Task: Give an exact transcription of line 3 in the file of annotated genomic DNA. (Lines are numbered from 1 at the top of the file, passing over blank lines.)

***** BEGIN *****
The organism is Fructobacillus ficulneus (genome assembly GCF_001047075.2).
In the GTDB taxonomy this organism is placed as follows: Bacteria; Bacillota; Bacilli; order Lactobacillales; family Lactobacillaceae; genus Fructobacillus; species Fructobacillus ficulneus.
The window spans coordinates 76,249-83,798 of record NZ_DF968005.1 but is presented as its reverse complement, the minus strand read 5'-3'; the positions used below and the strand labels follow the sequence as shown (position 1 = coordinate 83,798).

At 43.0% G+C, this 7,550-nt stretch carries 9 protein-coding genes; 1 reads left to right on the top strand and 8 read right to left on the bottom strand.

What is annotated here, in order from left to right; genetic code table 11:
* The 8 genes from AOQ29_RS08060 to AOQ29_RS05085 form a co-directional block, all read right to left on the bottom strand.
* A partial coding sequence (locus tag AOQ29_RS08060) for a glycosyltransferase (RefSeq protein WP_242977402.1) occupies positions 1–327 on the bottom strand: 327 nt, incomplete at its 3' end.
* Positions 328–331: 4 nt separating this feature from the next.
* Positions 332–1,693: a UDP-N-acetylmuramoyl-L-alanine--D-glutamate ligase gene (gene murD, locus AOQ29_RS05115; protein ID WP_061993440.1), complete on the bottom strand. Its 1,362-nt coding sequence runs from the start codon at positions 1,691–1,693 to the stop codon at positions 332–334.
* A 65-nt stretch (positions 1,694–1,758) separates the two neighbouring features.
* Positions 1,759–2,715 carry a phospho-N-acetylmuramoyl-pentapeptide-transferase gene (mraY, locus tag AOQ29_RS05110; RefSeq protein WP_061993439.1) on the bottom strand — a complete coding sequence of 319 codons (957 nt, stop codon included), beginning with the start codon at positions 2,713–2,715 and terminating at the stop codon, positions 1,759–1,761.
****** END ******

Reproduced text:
The window spans coordinates 76,249-83,798 of record NZ_DF968005.1 but is presented as its reverse complement, the minus strand read 5'-3'; the positions used below and the strand labels follow the sequence as shown (position 1 = coordinate 83,798).